Lakeside and Haverthwaite Railway
|Lakeside and Haverthwaite Railway|
|Name||Ulverston to Lakeside Line|
|Built by||Furness Railway|
|Original gauge||4 ft 8 1⁄2 in (1,435 mm) standard gauge|
|Operated by||Lakeside and Haverthwaite Railway|
|Length||3.2 mi (5.1 km)|
|Preserved gauge||4 ft 8 1⁄2 in (1,435 mm) standard gauge|
|Opened||1 June 1869|
|Closed||6 September 1965|
|Opened||2 May 1973|
- 1 Location
- 2 Furness Railway operation of the branch line
- 3 Closure of the branch and re-opening by L&HR
- 4 In fiction
- 5 Steam Locomotives
- 6 Diesel Locomotives
- 7 Rolling stock
- 8 Former members of the L&H Fleet
- 9 Image gallery
- 10 References
- 11 External links
The L&HR runs from Haverthwaite at the southern end of the line via Newby Bridge to Lakeside at the southern end of Windermere. Some services are timed to connect with sailings of the diesel excursion vessels or steam vessels on Windermere, sailing from Lakeside to Bowness and Ambleside.
Furness Railway operation of the branch line
The railway is a former branch line of the Furness Railway (FR) and was opened on 1 June 1869. The line was served by local passenger trains which started their journey at Ulverston on the FR's mainline from Carnforth to Barrow-in-Furness. The FR branch trains travelled east to the triangular junction at Plumpton and then turned north via Greenodd and on to stations at Haverthwaite, Newby Bridge halt and Lakeside. The FR's weekdays passenger service in July 1922 comprised eight trains in each direction. There were advertised train-to-boat connections that were established in 1869. During the summer season, excursion trains from Lancashire and elsewhere used the east-to-north side of Plumpton Junction to reach Lakeside, where their passengers joined the boat sailings on the lake.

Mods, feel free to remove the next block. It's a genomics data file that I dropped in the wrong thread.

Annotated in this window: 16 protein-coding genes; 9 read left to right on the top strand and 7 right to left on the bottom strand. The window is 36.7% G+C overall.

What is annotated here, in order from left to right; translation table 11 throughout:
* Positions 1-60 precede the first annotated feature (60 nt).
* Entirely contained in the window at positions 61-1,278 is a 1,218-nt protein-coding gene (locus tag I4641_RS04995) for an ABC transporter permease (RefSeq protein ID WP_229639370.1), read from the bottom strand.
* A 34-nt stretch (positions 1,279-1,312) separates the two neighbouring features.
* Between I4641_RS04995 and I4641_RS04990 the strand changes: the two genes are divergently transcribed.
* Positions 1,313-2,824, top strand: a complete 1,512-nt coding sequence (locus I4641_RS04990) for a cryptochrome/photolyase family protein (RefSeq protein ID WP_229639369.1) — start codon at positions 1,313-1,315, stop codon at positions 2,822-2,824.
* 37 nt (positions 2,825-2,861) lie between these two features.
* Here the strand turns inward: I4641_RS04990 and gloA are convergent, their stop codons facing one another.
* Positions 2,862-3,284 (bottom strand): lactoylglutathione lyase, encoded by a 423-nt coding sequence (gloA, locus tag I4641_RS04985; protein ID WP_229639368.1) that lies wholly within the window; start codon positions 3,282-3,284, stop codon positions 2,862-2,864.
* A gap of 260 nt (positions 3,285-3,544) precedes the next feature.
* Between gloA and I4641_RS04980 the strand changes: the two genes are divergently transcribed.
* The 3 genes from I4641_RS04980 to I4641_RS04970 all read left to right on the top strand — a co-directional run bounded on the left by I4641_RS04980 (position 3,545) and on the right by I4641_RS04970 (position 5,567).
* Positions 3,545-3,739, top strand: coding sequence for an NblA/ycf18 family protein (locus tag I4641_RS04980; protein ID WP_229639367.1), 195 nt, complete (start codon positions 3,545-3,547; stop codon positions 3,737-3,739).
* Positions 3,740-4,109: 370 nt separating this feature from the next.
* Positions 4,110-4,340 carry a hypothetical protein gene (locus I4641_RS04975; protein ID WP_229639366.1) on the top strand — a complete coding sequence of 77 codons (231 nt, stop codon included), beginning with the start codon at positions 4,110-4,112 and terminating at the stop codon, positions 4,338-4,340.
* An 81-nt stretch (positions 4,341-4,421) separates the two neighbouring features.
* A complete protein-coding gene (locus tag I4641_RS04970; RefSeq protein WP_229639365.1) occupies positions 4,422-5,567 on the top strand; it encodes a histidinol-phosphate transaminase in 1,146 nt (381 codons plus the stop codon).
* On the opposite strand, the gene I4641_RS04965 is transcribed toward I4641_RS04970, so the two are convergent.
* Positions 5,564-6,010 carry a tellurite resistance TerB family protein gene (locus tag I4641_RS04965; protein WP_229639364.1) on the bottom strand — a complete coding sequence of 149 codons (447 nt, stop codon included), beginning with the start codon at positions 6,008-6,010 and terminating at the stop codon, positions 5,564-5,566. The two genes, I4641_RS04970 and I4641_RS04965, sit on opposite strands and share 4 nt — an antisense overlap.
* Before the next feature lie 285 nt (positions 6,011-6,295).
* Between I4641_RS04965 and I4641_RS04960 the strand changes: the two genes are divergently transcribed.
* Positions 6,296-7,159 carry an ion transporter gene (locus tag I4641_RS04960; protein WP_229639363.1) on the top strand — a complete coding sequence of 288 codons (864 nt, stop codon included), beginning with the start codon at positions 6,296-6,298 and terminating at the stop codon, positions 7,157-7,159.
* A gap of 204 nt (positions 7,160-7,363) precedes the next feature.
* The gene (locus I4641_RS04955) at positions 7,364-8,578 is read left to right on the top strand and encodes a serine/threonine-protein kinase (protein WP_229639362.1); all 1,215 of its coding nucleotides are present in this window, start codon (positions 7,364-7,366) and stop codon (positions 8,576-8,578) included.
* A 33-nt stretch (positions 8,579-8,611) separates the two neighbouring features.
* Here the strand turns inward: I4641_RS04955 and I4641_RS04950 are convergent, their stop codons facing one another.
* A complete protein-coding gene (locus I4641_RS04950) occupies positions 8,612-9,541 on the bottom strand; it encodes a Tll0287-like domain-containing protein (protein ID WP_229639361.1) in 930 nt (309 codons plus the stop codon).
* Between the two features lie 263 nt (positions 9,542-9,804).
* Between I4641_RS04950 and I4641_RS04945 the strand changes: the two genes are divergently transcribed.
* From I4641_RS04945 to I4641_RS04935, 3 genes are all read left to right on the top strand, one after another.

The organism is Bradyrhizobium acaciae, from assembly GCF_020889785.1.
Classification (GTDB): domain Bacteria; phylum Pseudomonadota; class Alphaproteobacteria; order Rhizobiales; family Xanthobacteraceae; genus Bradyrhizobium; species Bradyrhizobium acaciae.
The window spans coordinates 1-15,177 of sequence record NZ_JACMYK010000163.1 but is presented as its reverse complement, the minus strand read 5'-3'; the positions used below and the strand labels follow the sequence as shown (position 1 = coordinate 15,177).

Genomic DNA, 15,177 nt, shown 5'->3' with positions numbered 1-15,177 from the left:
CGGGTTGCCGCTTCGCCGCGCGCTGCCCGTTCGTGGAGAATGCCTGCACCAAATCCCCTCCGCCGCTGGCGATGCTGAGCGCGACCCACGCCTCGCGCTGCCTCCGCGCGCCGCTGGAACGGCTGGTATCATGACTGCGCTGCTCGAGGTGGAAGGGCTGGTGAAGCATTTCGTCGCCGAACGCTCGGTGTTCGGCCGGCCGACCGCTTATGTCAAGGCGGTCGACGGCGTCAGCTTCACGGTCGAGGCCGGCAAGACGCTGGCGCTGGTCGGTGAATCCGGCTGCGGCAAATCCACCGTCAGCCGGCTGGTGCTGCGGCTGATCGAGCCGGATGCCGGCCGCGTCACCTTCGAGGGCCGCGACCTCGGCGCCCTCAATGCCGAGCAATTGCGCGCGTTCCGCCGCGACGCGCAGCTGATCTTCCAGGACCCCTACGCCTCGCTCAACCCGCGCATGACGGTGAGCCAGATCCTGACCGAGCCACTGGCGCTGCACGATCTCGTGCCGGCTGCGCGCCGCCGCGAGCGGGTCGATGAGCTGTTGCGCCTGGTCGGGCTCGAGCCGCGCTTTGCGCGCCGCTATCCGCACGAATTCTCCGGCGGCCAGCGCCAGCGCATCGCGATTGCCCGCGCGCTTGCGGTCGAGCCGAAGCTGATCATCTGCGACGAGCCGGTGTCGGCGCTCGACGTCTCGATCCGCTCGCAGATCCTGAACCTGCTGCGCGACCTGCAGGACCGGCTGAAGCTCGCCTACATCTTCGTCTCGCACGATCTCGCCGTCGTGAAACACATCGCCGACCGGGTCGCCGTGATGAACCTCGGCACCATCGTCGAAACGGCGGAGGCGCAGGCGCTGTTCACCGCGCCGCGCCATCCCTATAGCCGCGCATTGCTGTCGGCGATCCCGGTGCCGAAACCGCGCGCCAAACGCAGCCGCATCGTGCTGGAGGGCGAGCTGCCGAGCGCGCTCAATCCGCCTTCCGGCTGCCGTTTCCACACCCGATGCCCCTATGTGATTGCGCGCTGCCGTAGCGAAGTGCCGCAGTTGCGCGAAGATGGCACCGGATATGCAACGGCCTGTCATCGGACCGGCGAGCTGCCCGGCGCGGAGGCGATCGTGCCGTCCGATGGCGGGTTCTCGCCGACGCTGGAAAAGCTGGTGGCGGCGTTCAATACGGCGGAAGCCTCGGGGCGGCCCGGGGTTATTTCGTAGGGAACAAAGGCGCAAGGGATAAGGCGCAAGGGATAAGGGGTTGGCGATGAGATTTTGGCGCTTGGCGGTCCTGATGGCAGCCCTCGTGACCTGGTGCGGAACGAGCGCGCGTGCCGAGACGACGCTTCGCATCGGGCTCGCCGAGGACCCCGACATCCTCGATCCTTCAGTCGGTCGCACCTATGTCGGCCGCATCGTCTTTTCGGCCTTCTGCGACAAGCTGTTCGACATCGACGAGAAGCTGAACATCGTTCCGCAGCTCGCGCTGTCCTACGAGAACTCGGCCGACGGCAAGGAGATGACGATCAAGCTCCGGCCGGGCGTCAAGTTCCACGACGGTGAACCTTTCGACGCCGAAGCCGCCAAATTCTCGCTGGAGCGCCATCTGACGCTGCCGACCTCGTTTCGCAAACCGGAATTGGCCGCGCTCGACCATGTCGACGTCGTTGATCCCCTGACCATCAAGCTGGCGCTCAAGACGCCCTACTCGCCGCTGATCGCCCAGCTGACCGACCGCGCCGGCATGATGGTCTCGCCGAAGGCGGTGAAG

Closure of the branch and re-opening by L&HR
A group of enthusiasts chaired by Dr Peter Beet formed the Lakeside Railway Estates Company, with the idea of preserving both the line and the former LMS 10A locomotive shed at Carnforth, to provide a complete steam operating system. However, although backed by then transport minister Barbara Castle, the need to build a number of motorway bridges and re-routing of the A590 road from Haverthwaite via Greenodd to Plumpton Junction, meant that the complete vision was unsuccessful. Beet acquired 10A in partnership with Sir William McAlpine, 6th Baronet, which became the visitor attraction Steamtown from 1967. The venture folded as a public access visitor attraction in 1987, but the preserved site was taken over by businessman David Smith to become the base for his West Coast Railway Company.
Resultantly, Austin Maher became chairman of the LREC, which then re-opened the truncated 3.5-mile (5.6 km) L&HR as a heritage railway on 2 May 1973. Maher and fellow L&HR director Jim Morris each bought one LMS 2-6-4T Class 4MT, Nos. 42073 (Maher) and 42085 (Morris), which eventually restored as L&HR Nos. 3 and 4 became the lines core steam power units.
|Lakeside and Haverthwaite Railway|